Security is the biggest challenges in Ecommerce. Most online shoppers express anxiety during the checkout and payment stages, despite the process being totally secure. With the larger business, it was a bit easier, as customers would feel more at ease entering their card details with a well-known site. The start-up, however, we had to go to more lengths to reassure the customers that their details and monet is safe with us.
Every page that the customer clicked on displayed a badge that the payment process is protected and secure. We also provided various options for the customer to pay by, including cash on delivery and the use of the debit card which directed to their banking screen.
Element Four- Reach Them On All Platforms
The already established, larger company already had various platforms in place. So, when I started with the start-up, I took on the task of creating various points to reach the customer. I had see how all combined, customers could be reached and converted by merely reinforcing a message, or bringing a product to their attention again.
Social was the vital platform to start with and I created the Facebook, Instagram and Twitter accounts, and began managing the messaging going out on those. But then I realized that it was tougher to convert customers who were on mobile using these platforms. If they were interested, they would go back to our site which, even though was highly functional and mobile optimized, didn’t make sense to make a purchase off of.
So I pushed for an Ecommerce mobile app to be created. With this, we could create a mini-cart and functional check out and forms that worked perfectly with the mobile user. They could make use of drop-downs and auto-fillers to make the process that much easier. It was also easier for the user to make use of the payment options, as they could simply navigate to their banking app to complete the purchase.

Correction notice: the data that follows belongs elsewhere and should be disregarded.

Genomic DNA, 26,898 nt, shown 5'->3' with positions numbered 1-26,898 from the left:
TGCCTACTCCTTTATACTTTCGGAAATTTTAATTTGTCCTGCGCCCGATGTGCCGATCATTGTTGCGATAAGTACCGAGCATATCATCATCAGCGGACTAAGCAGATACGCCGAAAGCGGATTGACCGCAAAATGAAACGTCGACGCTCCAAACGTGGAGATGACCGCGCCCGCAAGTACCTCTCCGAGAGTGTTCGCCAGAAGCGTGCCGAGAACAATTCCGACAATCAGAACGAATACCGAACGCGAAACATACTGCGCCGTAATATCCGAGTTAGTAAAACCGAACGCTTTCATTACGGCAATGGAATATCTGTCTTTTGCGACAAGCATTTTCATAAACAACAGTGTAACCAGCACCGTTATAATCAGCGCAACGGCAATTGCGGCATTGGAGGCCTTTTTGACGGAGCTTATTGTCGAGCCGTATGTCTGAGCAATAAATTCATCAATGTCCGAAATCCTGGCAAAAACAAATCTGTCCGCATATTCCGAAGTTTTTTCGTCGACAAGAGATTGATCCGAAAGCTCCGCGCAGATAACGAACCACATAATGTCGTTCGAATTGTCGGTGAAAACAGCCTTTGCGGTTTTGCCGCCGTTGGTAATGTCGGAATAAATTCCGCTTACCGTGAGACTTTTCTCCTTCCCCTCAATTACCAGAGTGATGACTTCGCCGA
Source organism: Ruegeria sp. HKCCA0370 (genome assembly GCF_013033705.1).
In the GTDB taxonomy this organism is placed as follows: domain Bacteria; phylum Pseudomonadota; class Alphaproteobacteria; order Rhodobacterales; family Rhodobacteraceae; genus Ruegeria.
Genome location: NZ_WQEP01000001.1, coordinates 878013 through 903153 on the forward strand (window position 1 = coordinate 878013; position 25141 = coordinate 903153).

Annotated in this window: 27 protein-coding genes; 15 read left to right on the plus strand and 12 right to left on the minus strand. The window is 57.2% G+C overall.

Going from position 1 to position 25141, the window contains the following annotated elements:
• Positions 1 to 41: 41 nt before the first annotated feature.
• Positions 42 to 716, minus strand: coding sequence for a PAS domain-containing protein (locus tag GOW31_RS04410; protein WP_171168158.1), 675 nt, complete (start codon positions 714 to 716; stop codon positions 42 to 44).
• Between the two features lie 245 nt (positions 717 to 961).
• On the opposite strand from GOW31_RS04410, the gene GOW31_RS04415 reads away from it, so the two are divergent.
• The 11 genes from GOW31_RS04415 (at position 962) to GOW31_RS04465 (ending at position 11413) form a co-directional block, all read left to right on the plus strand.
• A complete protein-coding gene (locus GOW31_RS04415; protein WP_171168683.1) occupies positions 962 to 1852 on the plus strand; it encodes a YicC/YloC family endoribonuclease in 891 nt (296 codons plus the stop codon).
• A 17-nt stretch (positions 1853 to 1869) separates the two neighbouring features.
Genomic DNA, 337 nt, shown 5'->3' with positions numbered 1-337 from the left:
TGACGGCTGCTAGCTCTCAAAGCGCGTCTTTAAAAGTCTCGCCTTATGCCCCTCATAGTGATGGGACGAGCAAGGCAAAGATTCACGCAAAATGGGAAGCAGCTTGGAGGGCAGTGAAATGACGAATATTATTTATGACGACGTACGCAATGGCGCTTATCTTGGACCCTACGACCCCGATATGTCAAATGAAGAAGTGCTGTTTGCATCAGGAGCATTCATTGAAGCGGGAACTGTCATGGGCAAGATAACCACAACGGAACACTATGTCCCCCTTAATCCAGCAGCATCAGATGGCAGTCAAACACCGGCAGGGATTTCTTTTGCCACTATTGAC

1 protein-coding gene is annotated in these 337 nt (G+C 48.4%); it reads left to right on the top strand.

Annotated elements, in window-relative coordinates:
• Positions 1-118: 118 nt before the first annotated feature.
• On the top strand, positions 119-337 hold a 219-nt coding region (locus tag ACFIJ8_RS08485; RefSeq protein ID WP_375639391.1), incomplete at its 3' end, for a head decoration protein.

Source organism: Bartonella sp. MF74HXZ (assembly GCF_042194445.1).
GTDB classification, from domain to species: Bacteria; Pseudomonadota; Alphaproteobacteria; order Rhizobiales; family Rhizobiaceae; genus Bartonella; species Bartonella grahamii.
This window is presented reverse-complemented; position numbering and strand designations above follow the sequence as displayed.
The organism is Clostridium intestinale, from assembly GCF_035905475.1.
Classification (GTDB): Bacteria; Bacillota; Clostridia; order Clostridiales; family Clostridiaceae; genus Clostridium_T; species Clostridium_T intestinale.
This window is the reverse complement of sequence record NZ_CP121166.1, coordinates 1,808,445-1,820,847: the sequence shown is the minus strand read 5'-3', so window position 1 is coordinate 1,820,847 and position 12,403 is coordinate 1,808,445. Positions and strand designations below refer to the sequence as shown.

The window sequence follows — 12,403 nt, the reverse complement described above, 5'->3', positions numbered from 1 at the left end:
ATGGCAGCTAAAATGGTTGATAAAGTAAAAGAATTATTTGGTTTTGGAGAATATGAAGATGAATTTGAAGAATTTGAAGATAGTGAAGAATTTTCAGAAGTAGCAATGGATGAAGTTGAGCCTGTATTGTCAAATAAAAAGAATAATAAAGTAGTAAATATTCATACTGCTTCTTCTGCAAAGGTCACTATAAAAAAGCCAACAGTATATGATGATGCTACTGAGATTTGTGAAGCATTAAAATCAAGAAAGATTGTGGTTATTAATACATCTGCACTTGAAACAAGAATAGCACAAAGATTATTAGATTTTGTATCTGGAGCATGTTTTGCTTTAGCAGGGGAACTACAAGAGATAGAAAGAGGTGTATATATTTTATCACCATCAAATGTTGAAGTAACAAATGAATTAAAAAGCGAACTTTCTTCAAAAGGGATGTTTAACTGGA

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Element Five- Content, Content, Content
If content is King, I must be the content queen. Every organisation that approaches me asking how they can heighten their visibility and increase their conversion rates gets the same answer from me. What are you doing with your content?
I took over content at the start-up and poured my energy into understanding what content was not only going to attract the customer our site, but what was going to differentiate us and make them convert into paying customers. I did a deep dive of the customer, understanding who they were, and what their interests and hobbies were and started recreating the content around that. I also subscribed to similar companies mailers to monitor the competitors marketing strategies and mailers.
This way, not only was I able to reach the customer on their level, but I was able to draw them in with interesting and engaging content that they could use and share! Within this content, I created CTA’s that reached out to them within the content and pointed them toward the product that I really wanted them to see.
I started building up the mailing lists and in between the regular, informative articles to the customer base, I would slip related products and offers that would be hard to pass up! I set up a strategy whereby I tested my email sending success rates to see what worked, and what didn’t. The more informative, and less advertisement-like it is, the more engagement you will be getting. Email monitoring is absolutely crucial!
To Wrap Up
Over the last few years, I have realized that even if you are a start-up with very little reputation and a few sales a year, this can be worked on. I ensured that my company became reputable with the inclusion of social media, mailing lists, blogs and constant communication with my customers. I ensured that they felt secure and safe on the site and lastly, I made it easy for them to pick and choose their product and get it delivered to them at a good price.